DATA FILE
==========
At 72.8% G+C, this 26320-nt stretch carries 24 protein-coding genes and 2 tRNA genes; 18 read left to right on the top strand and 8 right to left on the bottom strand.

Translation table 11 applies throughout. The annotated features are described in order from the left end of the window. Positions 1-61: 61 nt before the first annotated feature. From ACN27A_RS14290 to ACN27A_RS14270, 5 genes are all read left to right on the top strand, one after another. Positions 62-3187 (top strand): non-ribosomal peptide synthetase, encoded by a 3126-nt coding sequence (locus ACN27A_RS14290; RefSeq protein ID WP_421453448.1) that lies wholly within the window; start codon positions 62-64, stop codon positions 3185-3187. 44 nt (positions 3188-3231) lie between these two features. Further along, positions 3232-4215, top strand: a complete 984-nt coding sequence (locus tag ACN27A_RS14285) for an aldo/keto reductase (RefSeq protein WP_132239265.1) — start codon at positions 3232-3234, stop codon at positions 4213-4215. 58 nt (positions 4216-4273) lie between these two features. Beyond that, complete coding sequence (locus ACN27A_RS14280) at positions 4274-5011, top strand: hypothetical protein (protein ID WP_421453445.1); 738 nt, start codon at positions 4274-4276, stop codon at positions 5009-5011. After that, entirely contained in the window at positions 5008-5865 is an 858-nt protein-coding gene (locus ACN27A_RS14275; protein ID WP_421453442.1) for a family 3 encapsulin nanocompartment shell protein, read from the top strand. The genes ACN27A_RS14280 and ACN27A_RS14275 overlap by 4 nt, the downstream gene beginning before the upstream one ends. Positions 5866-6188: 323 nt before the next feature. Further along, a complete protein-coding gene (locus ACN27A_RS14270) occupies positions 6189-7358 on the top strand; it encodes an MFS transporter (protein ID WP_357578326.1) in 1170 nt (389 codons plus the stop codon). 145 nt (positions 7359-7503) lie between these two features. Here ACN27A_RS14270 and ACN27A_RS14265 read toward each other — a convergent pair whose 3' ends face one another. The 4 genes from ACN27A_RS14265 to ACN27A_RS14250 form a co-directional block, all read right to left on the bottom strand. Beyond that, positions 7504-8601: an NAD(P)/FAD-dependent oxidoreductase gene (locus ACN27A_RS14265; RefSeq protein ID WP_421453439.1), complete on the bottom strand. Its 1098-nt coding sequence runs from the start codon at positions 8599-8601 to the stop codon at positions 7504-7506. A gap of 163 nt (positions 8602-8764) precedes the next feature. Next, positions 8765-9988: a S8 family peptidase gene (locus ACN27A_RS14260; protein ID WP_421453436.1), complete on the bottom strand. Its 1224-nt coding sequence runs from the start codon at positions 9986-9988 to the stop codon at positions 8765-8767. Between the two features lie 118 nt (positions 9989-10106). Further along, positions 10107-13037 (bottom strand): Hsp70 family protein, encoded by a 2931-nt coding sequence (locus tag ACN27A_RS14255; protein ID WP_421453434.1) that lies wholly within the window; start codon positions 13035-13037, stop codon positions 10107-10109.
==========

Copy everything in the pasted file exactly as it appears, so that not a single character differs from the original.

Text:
At 72.8% G+C, this 26320-nt stretch carries 24 protein-coding genes and 2 tRNA genes; 18 read left to right on the top strand and 8 right to left on the bottom strand.

Translation table 11 applies throughout. The annotated features are described in order from the left end of the window. Positions 1-61: 61 nt before the first annotated feature. From ACN27A_RS14290 to ACN27A_RS14270, 5 genes are all read left to right on the top strand, one after another. Positions 62-3187 (top strand): non-ribosomal peptide synthetase, encoded by a 3126-nt coding sequence (locus ACN27A_RS14290; RefSeq protein ID WP_421453448.1) that lies wholly within the window; start codon positions 62-64, stop codon positions 3185-3187. 44 nt (positions 3188-3231) lie between these two features. Further along, positions 3232-4215, top strand: a complete 984-nt coding sequence (locus tag ACN27A_RS14285) for an aldo/keto reductase (RefSeq protein WP_132239265.1) — start codon at positions 3232-3234, stop codon at positions 4213-4215. 58 nt (positions 4216-4273) lie between these two features. Beyond that, complete coding sequence (locus ACN27A_RS14280) at positions 4274-5011, top strand: hypothetical protein (protein ID WP_421453445.1); 738 nt, start codon at positions 4274-4276, stop codon at positions 5009-5011. After that, entirely contained in the window at positions 5008-5865 is an 858-nt protein-coding gene (locus ACN27A_RS14275; protein ID WP_421453442.1) for a family 3 encapsulin nanocompartment shell protein, read from the top strand. The genes ACN27A_RS14280 and ACN27A_RS14275 overlap by 4 nt, the downstream gene beginning before the upstream one ends. Positions 5866-6188: 323 nt before the next feature. Further along, a complete protein-coding gene (locus ACN27A_RS14270) occupies positions 6189-7358 on the top strand; it encodes an MFS transporter (protein ID WP_357578326.1) in 1170 nt (389 codons plus the stop codon). 145 nt (positions 7359-7503) lie between these two features. Here ACN27A_RS14270 and ACN27A_RS14265 read toward each other — a convergent pair whose 3' ends face one another. The 4 genes from ACN27A_RS14265 to ACN27A_RS14250 form a co-directional block, all read right to left on the bottom strand. Beyond that, positions 7504-8601: an NAD(P)/FAD-dependent oxidoreductase gene (locus ACN27A_RS14265; RefSeq protein ID WP_421453439.1), complete on the bottom strand. Its 1098-nt coding sequence runs from the start codon at positions 8599-8601 to the stop codon at positions 7504-7506. A gap of 163 nt (positions 8602-8764) precedes the next feature. Next, positions 8765-9988: a S8 family peptidase gene (locus ACN27A_RS14260; protein ID WP_421453436.1), complete on the bottom strand. Its 1224-nt coding sequence runs from the start codon at positions 9986-9988 to the stop codon at positions 8765-8767. Between the two features lie 118 nt (positions 9989-10106). Further along, positions 10107-13037 (bottom strand): Hsp70 family protein, encoded by a 2931-nt coding sequence (locus tag ACN27A_RS14255; protein ID WP_421453434.1) that lies wholly within the window; start codon positions 13035-13037, stop codon positions 10107-10109.